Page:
You can think of this as sort of Falstad for logic circuits (although don’t forget Falstad does logic, too). The interface is sort of graphical, and sort of text-based, too. When you open the site, you’ll see a welcome document. But it isn’t just a document, it has embedded logic circuits in it that work.
It used to be that designing hardware required schematics and designing software required code. Sure, a lot of people could jump back and forth, but it was clearly a different discipline. Today, a lot of substantial digital design occurs using a hardware description language (HDL) like Verilog or VHDL. These look like software, but as we’ve pointed out many times, it isn’t really the same. [Zipcpu] has a really clear blog post that explains how it is different and why.
[Zipcpu] notes something we’ve seen all too often on the web. Some neophytes will write sequential code using Verilog or VHDL as if it was a conventional programming language. Code like that may even simulate. However, the resulting hardware will — at best — be very inefficient and at worst will not even work.
A fixture on many British high streets are pound shops. You may have an equivalent wherever in the world you are reading this; shops in which everything on sale has the same low price. They may be called dollar stores, one-Euro stores, or similar. In this case a pound, wich translates today to a shade under $1.24.
Amid the slightly random selection of groceries and household products are a small range of electronic goods. FM radios, USB cables and hubs, headphones, and mobile phone accessories. It was one of these that caught [Julian Ilett]’s eye, a USB power bank. (Video embedded below.)
You don’t get much for a quid, and it shows in this product. A USB cable that gets warm at the slightest current, a claimed 800 mA of output at 5V from a claimed 1200 mAh capacity, and all from an 18650 Li-ion cell of indeterminate origin. The active component is an FM9833E SOIC-8 switching regulator and charger (220K PDF data sheet, in Chinese).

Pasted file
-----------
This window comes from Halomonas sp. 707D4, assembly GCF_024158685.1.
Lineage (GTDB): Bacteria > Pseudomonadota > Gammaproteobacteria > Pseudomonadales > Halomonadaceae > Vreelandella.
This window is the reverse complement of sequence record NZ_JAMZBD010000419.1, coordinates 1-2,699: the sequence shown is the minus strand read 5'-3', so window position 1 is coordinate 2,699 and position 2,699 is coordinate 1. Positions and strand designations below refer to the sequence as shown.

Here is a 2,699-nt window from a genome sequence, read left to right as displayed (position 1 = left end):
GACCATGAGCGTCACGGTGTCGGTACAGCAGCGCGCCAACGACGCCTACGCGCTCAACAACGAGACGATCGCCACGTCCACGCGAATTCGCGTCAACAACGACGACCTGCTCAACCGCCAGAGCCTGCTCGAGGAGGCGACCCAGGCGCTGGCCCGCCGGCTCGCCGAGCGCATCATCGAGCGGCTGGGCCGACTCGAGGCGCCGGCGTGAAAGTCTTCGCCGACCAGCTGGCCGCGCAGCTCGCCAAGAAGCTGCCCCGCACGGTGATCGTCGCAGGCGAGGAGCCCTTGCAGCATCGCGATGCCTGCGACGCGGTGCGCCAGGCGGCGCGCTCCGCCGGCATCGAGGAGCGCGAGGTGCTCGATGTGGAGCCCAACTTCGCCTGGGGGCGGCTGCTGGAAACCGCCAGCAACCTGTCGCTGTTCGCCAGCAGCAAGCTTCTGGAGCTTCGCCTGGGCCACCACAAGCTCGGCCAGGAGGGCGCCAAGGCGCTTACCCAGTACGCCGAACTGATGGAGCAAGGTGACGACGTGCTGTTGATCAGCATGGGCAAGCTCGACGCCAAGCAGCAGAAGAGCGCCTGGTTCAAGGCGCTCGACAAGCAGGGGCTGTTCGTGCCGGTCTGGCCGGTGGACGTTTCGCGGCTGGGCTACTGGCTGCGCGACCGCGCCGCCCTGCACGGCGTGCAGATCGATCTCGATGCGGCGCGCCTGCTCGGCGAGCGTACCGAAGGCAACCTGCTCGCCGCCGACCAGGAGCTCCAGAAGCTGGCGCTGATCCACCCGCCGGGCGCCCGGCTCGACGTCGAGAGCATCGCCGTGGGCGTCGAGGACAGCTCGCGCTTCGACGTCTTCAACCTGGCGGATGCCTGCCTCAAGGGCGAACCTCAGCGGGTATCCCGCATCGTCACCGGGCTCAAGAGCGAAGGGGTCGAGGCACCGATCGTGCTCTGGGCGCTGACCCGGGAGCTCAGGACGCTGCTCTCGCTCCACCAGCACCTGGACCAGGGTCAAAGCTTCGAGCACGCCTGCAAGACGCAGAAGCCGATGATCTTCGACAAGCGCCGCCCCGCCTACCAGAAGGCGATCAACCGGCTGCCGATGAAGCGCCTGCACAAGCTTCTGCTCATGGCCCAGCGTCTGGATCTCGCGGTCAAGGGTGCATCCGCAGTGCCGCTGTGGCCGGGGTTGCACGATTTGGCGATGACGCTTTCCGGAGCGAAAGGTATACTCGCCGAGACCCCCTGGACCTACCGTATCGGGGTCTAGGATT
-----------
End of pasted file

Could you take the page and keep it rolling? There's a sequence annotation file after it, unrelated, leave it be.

A straightforward teardown of a piece of near-junk consumer electronics would not normally be seen as something we’d tempt you with, but [Julian] goes on to have some rather pointless but entertaining fun with these devices. If you daisy-chain them, they can be shown to have the properties of rudimentary digital logic, and in the video we’ve put below the break it is this that he proceeds to demonstrate. We see a bistable latch, a set-reset latch, a very slow astable multivibrator, and finally he pulls out a load more power banks for a ring oscillator.
If only [MacGyver] had found himself trapped in a container of power banks somewhere from which only solving a complex mathematical conundrum could release him, perhaps he could have fashioned an entire computer! The best conclusion is the one given at the end of the video by [Julian] himself, in which he suggests (and we’re paraphrasing here) that if you feel the idea to be unworthy of merit, you can tell him so in the comments.
What does it mean to “build your own computer?” Today, it is likely to mean you bought a motherboard, a power supply, and a case and put it all together. You might even have made an embedded computer using a few chips, including an off the shelf CPU. However, there are those guys (like me) who have built entire computers using FPGAs and some (not like me) who have built computers out of TTL chips, discrete components, and even relays and we have covered quite a few of them.
It hasn’t always been that easy. Components are readily available now and relatively cheap (especially considering inflation). In the 1960’s, simple components cost more than you pay for them today and back then your hypothetical self was making less money. In just about every way imaginable, the cost was prohibitive.
So what did you do if you were a kid saving money from a paper route in 1968 and you wanted to build a computer? Maybe you turned to How to Build a Working Digital Computer a book published in 1968 by [Edward Alcosser], [James Phillips], and [Allen Wolk]. This book did as the title promised: you could build a working digital computer. The components, though, were paper clips, tin cans, thread spools, and other household items. The only real electronic components you had to use were light bulbs and a battery, although you might also use store-bought switches in some places instead of the homemade versions shown in the book.